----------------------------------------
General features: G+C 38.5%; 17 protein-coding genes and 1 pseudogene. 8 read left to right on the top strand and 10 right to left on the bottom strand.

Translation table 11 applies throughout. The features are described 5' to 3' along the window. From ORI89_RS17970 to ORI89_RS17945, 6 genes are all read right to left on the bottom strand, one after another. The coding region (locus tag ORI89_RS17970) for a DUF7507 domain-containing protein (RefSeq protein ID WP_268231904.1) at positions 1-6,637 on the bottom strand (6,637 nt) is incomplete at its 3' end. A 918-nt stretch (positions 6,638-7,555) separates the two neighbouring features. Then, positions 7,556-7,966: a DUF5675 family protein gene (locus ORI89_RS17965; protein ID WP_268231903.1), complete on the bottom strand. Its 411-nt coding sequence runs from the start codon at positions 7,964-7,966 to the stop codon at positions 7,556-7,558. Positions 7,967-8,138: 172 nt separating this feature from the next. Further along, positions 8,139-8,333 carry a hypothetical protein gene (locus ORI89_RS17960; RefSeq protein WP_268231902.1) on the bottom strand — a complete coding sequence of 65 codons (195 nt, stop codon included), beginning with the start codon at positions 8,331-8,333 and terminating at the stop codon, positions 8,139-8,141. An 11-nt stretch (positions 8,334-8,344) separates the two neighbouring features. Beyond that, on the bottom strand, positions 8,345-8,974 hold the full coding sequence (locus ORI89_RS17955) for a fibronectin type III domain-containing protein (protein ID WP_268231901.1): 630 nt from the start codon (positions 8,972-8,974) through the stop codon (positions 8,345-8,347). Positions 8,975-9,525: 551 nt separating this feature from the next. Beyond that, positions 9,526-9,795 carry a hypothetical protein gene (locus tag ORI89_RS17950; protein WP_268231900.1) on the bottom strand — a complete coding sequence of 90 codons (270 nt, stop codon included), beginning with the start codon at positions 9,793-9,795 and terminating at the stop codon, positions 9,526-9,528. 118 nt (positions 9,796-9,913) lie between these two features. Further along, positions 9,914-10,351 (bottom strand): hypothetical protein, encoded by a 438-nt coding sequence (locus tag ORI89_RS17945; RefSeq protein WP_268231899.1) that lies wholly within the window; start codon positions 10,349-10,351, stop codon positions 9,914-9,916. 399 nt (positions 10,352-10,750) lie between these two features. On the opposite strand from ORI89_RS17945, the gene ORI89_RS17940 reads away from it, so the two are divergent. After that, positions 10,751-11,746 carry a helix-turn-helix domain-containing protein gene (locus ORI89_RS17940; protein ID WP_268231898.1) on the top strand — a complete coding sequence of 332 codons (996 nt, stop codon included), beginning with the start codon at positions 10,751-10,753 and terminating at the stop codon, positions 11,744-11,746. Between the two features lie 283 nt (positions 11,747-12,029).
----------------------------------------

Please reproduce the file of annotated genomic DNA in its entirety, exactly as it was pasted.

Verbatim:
General features: G+C 38.5%; 17 protein-coding genes and 1 pseudogene. 8 read left to right on the top strand and 10 right to left on the bottom strand.

Translation table 11 applies throughout. The features are described 5' to 3' along the window. From ORI89_RS17970 to ORI89_RS17945, 6 genes are all read right to left on the bottom strand, one after another. The coding region (locus tag ORI89_RS17970) for a DUF7507 domain-containing protein (RefSeq protein ID WP_268231904.1) at positions 1-6,637 on the bottom strand (6,637 nt) is incomplete at its 3' end. A 918-nt stretch (positions 6,638-7,555) separates the two neighbouring features. Then, positions 7,556-7,966: a DUF5675 family protein gene (locus ORI89_RS17965; protein ID WP_268231903.1), complete on the bottom strand. Its 411-nt coding sequence runs from the start codon at positions 7,964-7,966 to the stop codon at positions 7,556-7,558. Positions 7,967-8,138: 172 nt separating this feature from the next. Further along, positions 8,139-8,333 carry a hypothetical protein gene (locus ORI89_RS17960; RefSeq protein WP_268231902.1) on the bottom strand — a complete coding sequence of 65 codons (195 nt, stop codon included), beginning with the start codon at positions 8,331-8,333 and terminating at the stop codon, positions 8,139-8,141. An 11-nt stretch (positions 8,334-8,344) separates the two neighbouring features. Beyond that, on the bottom strand, positions 8,345-8,974 hold the full coding sequence (locus ORI89_RS17955) for a fibronectin type III domain-containing protein (protein ID WP_268231901.1): 630 nt from the start codon (positions 8,972-8,974) through the stop codon (positions 8,345-8,347). Positions 8,975-9,525: 551 nt separating this feature from the next. Beyond that, positions 9,526-9,795 carry a hypothetical protein gene (locus tag ORI89_RS17950; protein WP_268231900.1) on the bottom strand — a complete coding sequence of 90 codons (270 nt, stop codon included), beginning with the start codon at positions 9,793-9,795 and terminating at the stop codon, positions 9,526-9,528. 118 nt (positions 9,796-9,913) lie between these two features. Further along, positions 9,914-10,351 (bottom strand): hypothetical protein, encoded by a 438-nt coding sequence (locus tag ORI89_RS17945; RefSeq protein WP_268231899.1) that lies wholly within the window; start codon positions 10,349-10,351, stop codon positions 9,914-9,916. 399 nt (positions 10,352-10,750) lie between these two features. On the opposite strand from ORI89_RS17945, the gene ORI89_RS17940 reads away from it, so the two are divergent. After that, positions 10,751-11,746 carry a helix-turn-helix domain-containing protein gene (locus ORI89_RS17940; protein ID WP_268231898.1) on the top strand — a complete coding sequence of 332 codons (996 nt, stop codon included), beginning with the start codon at positions 10,751-10,753 and terminating at the stop codon, positions 11,744-11,746. Between the two features lie 283 nt (positions 11,747-12,029).